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9 Different Phrasal Verbs

Let’s return to the subject of phrasal verbs in English. Today, I invite you to look at the accompanying infographic – 9 different phrasal verbs with the word make in English.

 

We’ll consider how one of the most common verbs in English is used in phrasal verbs, and we’ll look at some examples.

 

Be careful, because the verb make is one of the trickiest words that are used in phrasal verbs. Depending on the adverb or preposition that it is paired with, this verb can take on many different meanings. Even the same phrasal verb – with the same adverb or preposition – can have different meanings. In order to discern the proper meaning, it’s important to look at the context.

 

1. Make up

 

This phrasal verb is fairly well known, especially to women. It can mean “to put on makeup (cosmetics).” But that isn’t the only meaning. It can also mean “to invent; to create” and “to reestablish a good or peaceful relationship after a disagreement or argument.”

 

Examples

 

  •         The actors make themselves up before going on stage.
  •         None of it is true; he made up the whole story!
  •         You should make up with your sister.

 

Additionally, the phrasal verb make up can mean “compiling” (a group or team), “prepare something or someone,” and “put a bed in order after sleeping in it.”

 

Examples

 

  •         He always makes his bed in the morning.
  •         Our team was made up of all the regional managers.
  •         Make yourself up. We’re leaving in 5 minutes.

     

2. Make up for

 

This phrasal verb means “to compensate for; to replace; to make restitution; to make reparation for.”

 

For example

 

  •         I ruined your T-shirt, but I hope this new one I bought you makes up for it.
  •         He spent two weeks with his family to make up for his year-long absence.

 

3. Make for

 

Our third phrasal verb means “to move toward a certain place or destination; to contribute to or result in.”

For example

  •         She had already made for home when I arrived.
  •         Make for those woods, a storm is approaching!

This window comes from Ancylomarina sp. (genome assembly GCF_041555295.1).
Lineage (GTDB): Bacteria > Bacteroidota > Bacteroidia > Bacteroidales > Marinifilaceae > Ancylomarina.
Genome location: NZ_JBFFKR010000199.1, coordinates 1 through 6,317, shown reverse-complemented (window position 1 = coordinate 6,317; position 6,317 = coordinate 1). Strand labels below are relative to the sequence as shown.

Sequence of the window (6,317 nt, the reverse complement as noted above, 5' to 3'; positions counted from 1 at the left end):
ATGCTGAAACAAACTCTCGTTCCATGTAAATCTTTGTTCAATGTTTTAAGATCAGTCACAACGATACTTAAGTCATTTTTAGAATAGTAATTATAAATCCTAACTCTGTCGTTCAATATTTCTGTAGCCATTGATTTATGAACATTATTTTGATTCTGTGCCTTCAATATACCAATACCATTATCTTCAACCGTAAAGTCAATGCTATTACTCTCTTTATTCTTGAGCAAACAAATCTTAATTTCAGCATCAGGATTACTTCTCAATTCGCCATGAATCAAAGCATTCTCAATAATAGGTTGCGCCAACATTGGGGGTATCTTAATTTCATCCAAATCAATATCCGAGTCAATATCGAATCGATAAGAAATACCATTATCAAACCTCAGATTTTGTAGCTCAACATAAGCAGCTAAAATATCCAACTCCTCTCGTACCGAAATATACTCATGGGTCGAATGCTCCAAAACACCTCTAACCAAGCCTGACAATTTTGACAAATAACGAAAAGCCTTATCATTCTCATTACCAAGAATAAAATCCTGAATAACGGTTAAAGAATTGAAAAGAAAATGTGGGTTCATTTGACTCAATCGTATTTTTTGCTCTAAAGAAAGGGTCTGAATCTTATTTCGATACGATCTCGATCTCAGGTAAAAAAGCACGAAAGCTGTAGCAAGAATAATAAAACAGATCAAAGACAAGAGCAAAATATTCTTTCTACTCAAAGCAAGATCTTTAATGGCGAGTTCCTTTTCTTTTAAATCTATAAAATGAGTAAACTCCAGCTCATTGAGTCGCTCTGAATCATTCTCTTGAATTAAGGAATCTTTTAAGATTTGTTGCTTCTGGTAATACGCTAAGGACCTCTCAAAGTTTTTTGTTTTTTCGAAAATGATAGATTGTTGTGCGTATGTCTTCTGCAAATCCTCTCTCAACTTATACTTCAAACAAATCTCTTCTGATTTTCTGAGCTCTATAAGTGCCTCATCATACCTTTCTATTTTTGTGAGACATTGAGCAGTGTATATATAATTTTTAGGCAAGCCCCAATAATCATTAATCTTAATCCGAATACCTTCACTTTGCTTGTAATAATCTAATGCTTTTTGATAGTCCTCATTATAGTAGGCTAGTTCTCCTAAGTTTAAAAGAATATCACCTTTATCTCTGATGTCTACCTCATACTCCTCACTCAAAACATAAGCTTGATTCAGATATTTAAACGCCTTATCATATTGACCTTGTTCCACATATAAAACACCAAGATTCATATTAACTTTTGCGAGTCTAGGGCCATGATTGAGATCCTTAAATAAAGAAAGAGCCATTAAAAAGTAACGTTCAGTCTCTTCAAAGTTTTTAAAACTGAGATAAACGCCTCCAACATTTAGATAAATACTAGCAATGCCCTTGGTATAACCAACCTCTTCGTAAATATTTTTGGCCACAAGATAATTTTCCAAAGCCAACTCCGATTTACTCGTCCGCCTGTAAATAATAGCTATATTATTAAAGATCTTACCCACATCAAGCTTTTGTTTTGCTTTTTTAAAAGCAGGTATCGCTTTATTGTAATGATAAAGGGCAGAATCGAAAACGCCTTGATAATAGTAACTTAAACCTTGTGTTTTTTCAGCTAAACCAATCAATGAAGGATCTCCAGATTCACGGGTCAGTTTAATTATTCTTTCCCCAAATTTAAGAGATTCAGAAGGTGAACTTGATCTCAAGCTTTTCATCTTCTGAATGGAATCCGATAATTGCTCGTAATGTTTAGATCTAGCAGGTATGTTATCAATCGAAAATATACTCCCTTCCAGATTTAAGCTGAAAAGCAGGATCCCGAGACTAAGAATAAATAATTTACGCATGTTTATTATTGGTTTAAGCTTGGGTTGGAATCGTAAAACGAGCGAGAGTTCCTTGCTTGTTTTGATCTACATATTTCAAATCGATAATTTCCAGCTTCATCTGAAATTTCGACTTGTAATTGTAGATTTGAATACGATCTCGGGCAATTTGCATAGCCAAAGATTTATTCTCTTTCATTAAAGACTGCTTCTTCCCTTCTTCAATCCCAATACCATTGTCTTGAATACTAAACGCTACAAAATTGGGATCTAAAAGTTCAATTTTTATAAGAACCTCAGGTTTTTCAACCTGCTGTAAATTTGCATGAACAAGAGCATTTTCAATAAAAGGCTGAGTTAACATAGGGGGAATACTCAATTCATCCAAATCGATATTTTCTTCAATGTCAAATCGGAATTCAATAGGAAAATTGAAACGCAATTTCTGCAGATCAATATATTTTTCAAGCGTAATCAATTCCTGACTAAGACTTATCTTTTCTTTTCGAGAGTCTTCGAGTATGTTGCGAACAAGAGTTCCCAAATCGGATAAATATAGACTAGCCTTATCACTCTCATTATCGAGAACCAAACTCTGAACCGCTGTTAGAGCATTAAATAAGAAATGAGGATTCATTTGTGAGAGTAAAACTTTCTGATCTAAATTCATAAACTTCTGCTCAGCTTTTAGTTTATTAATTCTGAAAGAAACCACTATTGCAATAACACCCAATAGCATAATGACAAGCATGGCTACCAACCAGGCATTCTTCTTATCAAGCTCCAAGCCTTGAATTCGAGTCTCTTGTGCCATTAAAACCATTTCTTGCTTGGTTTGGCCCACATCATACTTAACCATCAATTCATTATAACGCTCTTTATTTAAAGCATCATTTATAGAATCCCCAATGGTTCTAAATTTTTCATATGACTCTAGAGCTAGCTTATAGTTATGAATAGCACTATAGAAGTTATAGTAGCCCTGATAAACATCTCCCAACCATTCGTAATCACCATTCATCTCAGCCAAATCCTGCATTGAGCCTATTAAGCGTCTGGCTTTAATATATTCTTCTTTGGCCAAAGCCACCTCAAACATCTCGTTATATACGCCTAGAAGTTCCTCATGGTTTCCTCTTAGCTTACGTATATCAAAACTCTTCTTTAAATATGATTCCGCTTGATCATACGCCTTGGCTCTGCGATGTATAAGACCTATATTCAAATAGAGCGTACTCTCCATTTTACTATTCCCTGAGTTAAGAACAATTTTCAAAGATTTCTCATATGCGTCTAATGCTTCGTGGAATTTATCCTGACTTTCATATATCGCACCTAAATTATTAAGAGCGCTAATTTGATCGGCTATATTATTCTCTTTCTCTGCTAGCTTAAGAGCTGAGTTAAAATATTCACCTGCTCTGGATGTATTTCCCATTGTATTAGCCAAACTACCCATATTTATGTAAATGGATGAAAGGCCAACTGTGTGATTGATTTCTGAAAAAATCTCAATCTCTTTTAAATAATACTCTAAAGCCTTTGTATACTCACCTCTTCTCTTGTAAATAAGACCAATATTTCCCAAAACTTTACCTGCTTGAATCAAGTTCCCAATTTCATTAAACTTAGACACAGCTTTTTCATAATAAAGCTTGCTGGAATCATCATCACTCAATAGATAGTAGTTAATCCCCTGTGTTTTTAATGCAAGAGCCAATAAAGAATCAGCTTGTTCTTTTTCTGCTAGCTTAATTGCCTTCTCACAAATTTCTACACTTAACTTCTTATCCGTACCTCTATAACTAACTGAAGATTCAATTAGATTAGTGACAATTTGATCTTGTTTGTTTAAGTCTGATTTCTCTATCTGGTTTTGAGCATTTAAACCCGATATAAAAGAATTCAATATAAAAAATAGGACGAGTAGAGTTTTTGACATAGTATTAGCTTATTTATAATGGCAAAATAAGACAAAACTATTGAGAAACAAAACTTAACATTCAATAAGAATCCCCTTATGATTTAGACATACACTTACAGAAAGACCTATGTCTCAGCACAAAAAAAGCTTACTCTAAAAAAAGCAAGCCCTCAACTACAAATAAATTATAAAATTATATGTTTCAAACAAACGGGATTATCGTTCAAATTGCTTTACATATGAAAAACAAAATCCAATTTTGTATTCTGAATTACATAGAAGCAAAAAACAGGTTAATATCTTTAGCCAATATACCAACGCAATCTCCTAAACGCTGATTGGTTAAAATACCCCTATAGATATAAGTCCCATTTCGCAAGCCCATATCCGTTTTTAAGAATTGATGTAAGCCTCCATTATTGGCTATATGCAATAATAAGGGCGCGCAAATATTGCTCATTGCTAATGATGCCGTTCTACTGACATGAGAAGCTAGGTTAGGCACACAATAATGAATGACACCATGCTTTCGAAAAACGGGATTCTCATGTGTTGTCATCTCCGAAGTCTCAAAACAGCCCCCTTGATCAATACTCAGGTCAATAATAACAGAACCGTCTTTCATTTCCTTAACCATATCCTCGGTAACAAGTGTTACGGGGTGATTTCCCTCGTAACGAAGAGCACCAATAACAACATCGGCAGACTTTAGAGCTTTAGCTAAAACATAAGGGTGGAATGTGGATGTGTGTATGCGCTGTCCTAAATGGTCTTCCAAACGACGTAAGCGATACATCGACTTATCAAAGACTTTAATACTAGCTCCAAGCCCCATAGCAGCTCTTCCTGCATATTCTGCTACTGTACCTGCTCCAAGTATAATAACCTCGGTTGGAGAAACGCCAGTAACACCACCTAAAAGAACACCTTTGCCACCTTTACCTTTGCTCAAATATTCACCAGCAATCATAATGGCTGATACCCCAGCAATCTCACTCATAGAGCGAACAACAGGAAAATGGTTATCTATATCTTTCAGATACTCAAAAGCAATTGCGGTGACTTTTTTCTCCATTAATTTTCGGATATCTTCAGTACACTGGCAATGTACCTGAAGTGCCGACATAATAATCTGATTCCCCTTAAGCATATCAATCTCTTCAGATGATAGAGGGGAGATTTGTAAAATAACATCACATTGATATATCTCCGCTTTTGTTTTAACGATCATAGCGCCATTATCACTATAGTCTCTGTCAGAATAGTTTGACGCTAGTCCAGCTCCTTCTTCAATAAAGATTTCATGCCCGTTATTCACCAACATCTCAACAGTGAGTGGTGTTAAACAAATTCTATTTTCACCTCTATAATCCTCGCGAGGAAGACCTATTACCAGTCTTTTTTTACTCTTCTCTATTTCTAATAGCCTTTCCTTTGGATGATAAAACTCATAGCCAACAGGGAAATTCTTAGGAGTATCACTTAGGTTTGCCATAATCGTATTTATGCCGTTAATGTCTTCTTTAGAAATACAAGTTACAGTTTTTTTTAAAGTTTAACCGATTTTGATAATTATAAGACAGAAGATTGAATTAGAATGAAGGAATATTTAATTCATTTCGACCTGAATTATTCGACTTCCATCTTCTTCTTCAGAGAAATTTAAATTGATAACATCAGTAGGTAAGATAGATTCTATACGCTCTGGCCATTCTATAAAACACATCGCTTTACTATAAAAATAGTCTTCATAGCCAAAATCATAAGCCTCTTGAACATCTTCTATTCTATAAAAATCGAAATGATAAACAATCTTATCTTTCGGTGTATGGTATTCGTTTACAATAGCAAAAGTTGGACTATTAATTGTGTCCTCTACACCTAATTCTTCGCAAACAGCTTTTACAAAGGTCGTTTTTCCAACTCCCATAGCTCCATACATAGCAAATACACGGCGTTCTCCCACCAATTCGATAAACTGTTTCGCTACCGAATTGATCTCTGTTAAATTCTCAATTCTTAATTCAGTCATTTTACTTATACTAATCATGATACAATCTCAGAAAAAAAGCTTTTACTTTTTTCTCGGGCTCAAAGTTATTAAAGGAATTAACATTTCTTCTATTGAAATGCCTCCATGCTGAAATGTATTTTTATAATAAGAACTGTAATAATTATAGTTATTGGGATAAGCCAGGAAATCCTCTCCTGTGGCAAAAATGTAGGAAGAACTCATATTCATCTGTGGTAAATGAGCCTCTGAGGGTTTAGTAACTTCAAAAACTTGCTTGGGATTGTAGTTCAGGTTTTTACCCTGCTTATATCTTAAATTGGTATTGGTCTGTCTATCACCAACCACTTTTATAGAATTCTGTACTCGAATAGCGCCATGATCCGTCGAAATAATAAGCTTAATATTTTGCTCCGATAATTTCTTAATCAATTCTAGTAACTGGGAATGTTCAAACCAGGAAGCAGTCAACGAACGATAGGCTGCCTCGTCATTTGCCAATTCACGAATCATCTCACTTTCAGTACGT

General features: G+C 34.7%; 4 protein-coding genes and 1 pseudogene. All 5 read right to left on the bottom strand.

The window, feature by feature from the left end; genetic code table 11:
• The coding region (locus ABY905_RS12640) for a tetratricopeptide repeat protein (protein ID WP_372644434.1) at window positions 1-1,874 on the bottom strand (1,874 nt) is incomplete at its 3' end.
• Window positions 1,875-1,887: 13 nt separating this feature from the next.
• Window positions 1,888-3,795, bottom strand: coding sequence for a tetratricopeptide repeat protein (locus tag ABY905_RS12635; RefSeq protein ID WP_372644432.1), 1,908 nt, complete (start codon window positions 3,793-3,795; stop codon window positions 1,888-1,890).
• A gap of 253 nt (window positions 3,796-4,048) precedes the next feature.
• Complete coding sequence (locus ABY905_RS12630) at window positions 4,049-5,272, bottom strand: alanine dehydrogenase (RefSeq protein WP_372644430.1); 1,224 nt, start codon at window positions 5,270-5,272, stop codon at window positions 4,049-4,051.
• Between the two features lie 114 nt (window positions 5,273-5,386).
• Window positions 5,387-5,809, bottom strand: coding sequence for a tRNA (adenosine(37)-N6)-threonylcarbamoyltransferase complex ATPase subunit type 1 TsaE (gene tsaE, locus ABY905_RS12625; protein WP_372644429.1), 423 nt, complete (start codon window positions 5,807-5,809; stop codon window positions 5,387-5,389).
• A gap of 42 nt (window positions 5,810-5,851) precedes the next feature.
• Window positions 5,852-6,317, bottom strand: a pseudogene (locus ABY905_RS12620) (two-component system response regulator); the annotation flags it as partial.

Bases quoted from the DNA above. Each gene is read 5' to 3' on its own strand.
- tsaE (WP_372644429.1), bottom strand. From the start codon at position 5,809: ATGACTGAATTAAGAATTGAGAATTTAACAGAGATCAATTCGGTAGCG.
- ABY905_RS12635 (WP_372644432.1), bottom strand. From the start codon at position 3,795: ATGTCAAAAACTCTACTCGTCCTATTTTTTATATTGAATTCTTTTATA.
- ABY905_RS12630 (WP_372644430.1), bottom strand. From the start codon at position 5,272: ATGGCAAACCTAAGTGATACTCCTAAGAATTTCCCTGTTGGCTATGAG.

•         Both players are professionals, so it makes for a good game.

 

4. Make off

 

This phrasal verb means “to hurry away; to escape,” and it is often used when someone hurries away or escapes with something that was stolen.

 

Look at the examples

 

  •         The thieves had to make off in their car when the police arrived.
  •         She made off with my jewellery.

 

5. Make of

 

No, this is not a typo! Don’t be afraid. This is a phrasal verb with a completely different meaning. It means “to understand, to judge, to find a reason.”

For example

  •         I have no idea what to make of her behaviour.
  •         Can you make anything of this movie? I don’t get it at all…

 

6. Make out

 

This phrasal verb means “to cope with something; to understand something.”

Let’s look at some examples:

 

  •         How did you make out on your statistics test?
  •         How is he making out with the recent death of his uncle?
  •         As far as I can make out, she is a kind and charming person.

 

7. Make out (with)

 

If the word with is added to the previous phrasal verb, it takes on a very interesting meaning: “to kiss passionately.” Sometimes the word “with” is omitted, but it is understood within the context.

 

For example

 

  •         Hey, I’ve seen you making out with John.
  •         Baby, let’s make out!

 

8. Make out to be

 

This phrasal verb means “to pretend or seem to be.” Again, don’t forget to look at the context in order to properly understand the meaning of phrasal verbs.

 

Examples

 

  •         He makes himself out to be a big artist, but I’ve never seen his work.
  •         Lucy made herself out to be a tough cookie, but I knew she was actually rather sensitive.

 

9. Make into

 

Our last phrasal verb means “to convert one thing into another.”

 

For example

 

  •         He made his old garage into a bar.
  •         Lots of practice will make you into a fluent English speaker.

 

In conclusion, here is a small selection of useful expressions with the verb make:

 

  •         The album is in the making – The album is in the process of being created
  •         To make a fool of oneself – To act stupid or foolish
  •         To make sure/certain smb does smth – To be certain that someone does something
  •         I have to make myself known – I have to draw attention to myself; I have to let other people know about me.
  •         To make a deal with smb about smth – To reach an agreement with someone about something. (This usually involves business or money.)
  •         Sorry I made fun of you earlier – I am sorry I mocked you earlier.
  •         Make up your mind! – Decide!